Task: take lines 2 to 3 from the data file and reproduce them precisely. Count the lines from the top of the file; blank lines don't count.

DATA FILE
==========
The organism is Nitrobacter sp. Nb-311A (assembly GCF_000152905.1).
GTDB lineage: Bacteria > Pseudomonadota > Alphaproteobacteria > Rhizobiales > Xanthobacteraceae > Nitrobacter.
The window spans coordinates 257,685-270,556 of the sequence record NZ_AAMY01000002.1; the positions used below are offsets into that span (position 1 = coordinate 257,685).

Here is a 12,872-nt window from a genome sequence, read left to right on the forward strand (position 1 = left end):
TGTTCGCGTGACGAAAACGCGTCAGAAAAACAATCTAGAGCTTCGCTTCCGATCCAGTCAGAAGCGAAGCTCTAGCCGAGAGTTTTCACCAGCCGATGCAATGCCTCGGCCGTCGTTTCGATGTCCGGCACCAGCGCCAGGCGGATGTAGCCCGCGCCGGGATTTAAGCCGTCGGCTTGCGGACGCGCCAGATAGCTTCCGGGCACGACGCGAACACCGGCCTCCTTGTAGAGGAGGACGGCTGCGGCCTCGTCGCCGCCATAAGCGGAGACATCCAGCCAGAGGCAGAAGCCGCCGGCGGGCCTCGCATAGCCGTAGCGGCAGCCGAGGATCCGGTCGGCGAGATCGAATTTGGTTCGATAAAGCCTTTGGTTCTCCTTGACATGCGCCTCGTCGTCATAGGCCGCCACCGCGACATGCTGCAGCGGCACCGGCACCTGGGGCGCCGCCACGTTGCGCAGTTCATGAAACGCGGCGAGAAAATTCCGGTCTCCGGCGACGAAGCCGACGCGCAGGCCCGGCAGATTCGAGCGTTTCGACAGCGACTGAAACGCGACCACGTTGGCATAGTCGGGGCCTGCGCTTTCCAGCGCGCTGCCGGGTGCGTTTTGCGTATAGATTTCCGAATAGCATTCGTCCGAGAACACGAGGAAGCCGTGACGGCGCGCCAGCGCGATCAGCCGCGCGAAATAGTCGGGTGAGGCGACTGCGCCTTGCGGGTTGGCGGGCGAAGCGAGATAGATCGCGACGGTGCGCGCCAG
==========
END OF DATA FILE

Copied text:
GTDB lineage: Bacteria > Pseudomonadota > Alphaproteobacteria > Rhizobiales > Xanthobacteraceae > Nitrobacter.
The window spans coordinates 257,685-270,556 of the sequence record NZ_AAMY01000002.1; the positions used below are offsets into that span (position 1 = coordinate 257,685).